Veratrum album. [Verat]
This remedy should be given early in the true cholera. It has profuse watery stools with a cold, blue surface and cold sweat on forehead and great prostration. Its characteristics may be summed as follows: 1. Pain in the abdomen preceding stool. 2. Profuseness of the stool and forcible evacuation. 3. Great prostration following stool. 4. The sense of inner burning. 5. The cold sweat. 6. Cold surface of the body.
There are sharp, cutting pains in the abdomen and great weakness, almost fainting with stool, at the same time there is vomiting and purging, cramps and rice water discharges. There must be ***pain for **Veratrum to be well indicated. Stools are worse at night and the patient emaciates rapidly. It is our first remedy in cholera infantum with greenish stools, sometimes containing flakes like spinach.
**Jatropha. Cholera, vomiting of ropy, albuminous matters, great prostration, vomiting and purging and rice water stools. Cramps and coldness. It pictures cholera perfectly.
With this remedy the system seems overwhelmed by the violence of the poisoning even before the vomiting and diarrhoea appear; there is at once intense prostration, bluish, icy cold face, cold body, weak, squeaky voice, stiffness of muscles, coldness and collapse, burning in stomach and oesophagus. ***Coldness, dryness and blueness express its characteristics. The discharges are scanty, if present at all, the tongue is actually cold. It is an almost infallible remedy at the onset of cholera, and was so considered by Hahnemann. It corresponds to a dry cholera, where the patient is taken simply with coldness, has not the vitality to vomit and purge. It suits especially, therefore, the period of invasion. Relief by warmth is a characteristic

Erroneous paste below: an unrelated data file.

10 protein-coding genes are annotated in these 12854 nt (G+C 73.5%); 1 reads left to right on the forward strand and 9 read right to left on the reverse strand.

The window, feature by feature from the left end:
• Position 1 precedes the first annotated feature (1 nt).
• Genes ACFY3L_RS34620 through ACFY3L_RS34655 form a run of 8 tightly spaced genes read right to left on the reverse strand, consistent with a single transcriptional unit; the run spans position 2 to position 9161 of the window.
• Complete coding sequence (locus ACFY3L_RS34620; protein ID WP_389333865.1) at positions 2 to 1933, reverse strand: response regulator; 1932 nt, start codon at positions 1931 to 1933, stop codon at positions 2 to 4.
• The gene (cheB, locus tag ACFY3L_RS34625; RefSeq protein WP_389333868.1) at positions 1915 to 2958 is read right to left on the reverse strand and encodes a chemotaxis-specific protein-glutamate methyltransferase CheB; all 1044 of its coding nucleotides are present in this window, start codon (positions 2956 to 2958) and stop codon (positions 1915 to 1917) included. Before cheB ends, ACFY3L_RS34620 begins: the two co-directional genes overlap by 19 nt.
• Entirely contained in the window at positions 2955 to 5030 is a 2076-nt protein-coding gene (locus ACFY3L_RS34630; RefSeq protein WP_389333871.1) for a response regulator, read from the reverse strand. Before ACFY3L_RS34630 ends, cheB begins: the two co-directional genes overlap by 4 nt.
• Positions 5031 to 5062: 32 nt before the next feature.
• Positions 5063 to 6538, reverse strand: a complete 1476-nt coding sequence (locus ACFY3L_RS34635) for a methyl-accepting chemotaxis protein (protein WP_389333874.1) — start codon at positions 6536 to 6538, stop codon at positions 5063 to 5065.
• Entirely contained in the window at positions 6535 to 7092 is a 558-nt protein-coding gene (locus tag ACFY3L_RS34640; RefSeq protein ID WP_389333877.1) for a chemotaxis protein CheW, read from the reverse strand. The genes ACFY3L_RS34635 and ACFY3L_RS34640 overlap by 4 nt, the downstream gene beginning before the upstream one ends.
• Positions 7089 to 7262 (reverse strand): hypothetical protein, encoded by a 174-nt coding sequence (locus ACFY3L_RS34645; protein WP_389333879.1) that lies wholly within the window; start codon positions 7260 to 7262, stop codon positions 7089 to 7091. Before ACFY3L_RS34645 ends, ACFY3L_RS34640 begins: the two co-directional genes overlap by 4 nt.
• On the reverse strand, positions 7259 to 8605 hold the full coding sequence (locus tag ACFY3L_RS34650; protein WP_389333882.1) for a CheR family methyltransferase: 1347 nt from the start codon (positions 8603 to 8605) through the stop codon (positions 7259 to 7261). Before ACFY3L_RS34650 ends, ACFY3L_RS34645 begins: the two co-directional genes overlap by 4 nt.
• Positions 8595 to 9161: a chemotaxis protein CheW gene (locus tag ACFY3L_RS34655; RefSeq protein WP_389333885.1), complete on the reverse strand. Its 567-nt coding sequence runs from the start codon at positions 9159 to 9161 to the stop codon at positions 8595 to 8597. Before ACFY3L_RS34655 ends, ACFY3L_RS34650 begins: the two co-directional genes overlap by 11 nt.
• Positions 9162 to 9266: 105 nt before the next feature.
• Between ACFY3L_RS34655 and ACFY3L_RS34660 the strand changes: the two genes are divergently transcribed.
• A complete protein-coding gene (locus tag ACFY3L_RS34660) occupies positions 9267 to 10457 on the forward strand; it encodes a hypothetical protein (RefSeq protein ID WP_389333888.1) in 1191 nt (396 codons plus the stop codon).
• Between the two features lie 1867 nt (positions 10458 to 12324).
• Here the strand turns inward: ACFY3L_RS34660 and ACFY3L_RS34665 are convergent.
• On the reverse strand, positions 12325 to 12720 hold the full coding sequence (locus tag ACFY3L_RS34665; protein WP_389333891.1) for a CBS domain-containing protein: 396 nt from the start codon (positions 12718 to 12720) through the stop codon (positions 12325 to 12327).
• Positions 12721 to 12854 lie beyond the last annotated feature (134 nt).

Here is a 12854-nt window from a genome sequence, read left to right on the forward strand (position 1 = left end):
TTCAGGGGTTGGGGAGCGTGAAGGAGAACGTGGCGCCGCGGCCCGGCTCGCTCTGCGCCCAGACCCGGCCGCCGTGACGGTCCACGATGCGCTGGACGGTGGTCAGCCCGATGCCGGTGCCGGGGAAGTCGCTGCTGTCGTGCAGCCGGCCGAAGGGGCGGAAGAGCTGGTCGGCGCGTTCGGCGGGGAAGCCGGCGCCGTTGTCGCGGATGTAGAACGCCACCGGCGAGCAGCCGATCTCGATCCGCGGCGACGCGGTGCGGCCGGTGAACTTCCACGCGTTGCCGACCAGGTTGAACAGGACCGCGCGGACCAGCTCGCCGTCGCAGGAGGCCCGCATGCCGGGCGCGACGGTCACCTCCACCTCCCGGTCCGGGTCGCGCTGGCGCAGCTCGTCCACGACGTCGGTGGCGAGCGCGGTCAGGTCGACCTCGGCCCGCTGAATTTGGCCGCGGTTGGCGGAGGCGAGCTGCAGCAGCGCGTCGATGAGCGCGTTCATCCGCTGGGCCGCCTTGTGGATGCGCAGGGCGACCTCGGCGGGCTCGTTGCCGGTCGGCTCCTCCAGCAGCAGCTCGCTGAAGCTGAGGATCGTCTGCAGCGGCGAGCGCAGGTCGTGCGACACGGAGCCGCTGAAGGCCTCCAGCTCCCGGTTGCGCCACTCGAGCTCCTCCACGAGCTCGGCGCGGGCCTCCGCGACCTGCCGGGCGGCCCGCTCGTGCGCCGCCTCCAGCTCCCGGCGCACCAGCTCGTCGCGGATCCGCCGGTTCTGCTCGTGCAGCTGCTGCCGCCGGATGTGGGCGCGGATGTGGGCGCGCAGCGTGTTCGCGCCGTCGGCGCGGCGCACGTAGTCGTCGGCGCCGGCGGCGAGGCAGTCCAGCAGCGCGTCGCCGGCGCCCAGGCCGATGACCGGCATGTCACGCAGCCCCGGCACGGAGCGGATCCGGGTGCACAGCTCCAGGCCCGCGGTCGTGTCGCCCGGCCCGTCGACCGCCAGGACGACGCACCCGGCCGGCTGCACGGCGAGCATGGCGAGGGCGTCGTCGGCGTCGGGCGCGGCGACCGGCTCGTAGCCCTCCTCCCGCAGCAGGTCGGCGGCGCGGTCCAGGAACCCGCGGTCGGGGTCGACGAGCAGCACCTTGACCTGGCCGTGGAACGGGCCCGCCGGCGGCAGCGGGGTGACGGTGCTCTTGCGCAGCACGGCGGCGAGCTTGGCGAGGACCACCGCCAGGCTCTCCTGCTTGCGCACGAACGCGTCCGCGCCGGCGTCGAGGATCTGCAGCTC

**Hydrocyanic acid. Marked collapse with sudden cessation of all discharges. Last stage of cholera with fainting spells and tetanic spasms. Dr. Sircar, of Calcutta, has good results in cases that seem past help by using this remedy.
**Sulphur. There are many symptoms of this drug that resemble cholera in its incipiency, and it has been recommended to put flowers of **Sulphur in the stockings as a prophylactic.
Intense spasms and cramps mark this remedy; there is coldness of the surface of the body, dryness of the mouth, thirst, blueness of the skin, cramps of the muscles of the calves, violent pains in the epigastrium and ineffectual efforts to vomit. It has vomiting and purging nearly as great as **Veratrum, but not the cold sweat.
**Cramps are more prominent under **Cuprum than any other remedy. It has also spasmodic twitchings, and has been used as a prophylactic. Probably the acetate is the better preparation of the use. Hale recommends **Cuprum arsenicosum. The evacuations of **Cuprum are choleraic; they irritate more than they inflame, thus coming nearer to cholera than **Arsenicum. Everything is spasmodic, and it is indicated only when vomiting and purging have set in. In the chest the cramps produce dyspnoea; there are cramps in extremities, even in fingers and thumbs.
Arsenicum poisoning has been mistaken for cholera. There is intense vomiting and purging, brownish yellow, profuse, offensive yellow or green stools with thirst, cold body, and burning internally. It has more restlessness and less sweat than **Veratrum. In cholera infantum with undigested stools, restlessness, and rapid emaciation. Diarrhoea when the child begins to eat and drink. Ptomaine poisoning calls for the remedy. It is distinguished from **veratrum by the scantiness of the discharges.